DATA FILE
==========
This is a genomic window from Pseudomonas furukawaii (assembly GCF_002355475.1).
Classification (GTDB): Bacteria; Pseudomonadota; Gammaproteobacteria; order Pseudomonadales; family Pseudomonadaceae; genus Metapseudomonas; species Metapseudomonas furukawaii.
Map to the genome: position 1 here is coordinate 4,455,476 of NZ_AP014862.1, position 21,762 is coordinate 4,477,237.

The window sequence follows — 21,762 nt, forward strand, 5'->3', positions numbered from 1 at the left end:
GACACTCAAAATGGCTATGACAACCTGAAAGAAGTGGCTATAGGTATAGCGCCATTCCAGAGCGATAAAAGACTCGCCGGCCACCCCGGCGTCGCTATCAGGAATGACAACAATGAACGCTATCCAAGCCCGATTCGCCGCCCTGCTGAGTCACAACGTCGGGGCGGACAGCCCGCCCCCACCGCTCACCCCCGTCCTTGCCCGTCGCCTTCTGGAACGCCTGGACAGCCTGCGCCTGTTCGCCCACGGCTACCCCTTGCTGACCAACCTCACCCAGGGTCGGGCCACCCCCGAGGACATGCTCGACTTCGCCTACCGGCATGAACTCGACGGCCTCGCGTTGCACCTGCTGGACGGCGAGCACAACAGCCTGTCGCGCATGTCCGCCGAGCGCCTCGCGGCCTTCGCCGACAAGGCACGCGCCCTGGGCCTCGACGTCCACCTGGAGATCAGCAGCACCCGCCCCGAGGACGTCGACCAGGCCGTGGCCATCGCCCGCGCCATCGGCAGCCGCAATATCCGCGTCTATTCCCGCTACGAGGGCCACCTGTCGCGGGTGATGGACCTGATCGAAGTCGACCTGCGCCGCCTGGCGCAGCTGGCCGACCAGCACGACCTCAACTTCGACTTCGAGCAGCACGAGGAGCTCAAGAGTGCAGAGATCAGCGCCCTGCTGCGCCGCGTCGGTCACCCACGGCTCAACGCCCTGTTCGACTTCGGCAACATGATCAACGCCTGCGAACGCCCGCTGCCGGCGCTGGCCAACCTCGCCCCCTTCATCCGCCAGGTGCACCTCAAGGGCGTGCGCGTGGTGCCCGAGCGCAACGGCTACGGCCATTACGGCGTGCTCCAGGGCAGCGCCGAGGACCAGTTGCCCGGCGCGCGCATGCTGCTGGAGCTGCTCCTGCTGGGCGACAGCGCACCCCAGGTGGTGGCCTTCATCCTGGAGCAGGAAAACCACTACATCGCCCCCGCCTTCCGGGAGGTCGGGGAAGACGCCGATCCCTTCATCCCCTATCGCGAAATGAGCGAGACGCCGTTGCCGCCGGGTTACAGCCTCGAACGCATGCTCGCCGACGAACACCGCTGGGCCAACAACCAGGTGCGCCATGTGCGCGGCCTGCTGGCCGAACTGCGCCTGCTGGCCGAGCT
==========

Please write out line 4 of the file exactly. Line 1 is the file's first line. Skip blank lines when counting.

The window sequence follows — 21,762 nt, forward strand, 5'->3', positions numbered from 1 at the left end: